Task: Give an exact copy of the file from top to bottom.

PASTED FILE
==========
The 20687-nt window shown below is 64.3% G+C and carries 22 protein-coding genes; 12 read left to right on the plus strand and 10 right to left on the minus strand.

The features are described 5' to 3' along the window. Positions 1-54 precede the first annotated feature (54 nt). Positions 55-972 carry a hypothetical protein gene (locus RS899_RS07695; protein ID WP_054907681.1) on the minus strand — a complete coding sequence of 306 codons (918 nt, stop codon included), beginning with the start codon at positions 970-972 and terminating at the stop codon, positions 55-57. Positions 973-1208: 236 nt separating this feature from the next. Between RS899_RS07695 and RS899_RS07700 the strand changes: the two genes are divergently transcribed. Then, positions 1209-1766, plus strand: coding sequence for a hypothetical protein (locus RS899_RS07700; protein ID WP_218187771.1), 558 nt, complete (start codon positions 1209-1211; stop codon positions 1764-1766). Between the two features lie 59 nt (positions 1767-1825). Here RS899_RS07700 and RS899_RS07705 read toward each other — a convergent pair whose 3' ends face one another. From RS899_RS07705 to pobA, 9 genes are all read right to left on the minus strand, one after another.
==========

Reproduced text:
The 20687-nt window shown below is 64.3% G+C and carries 22 protein-coding genes; 12 read left to right on the plus strand and 10 right to left on the minus strand.

The features are described 5' to 3' along the window. Positions 1-54 precede the first annotated feature (54 nt). Positions 55-972 carry a hypothetical protein gene (locus RS899_RS07695; protein ID WP_054907681.1) on the minus strand — a complete coding sequence of 306 codons (918 nt, stop codon included), beginning with the start codon at positions 970-972 and terminating at the stop codon, positions 55-57. Positions 973-1208: 236 nt separating this feature from the next. Between RS899_RS07695 and RS899_RS07700 the strand changes: the two genes are divergently transcribed. Then, positions 1209-1766, plus strand: coding sequence for a hypothetical protein (locus RS899_RS07700; protein ID WP_218187771.1), 558 nt, complete (start codon positions 1209-1211; stop codon positions 1764-1766). Between the two features lie 59 nt (positions 1767-1825). Here RS899_RS07700 and RS899_RS07705 read toward each other — a convergent pair whose 3' ends face one another. From RS899_RS07705 to pobA, 9 genes are all read right to left on the minus strand, one after another.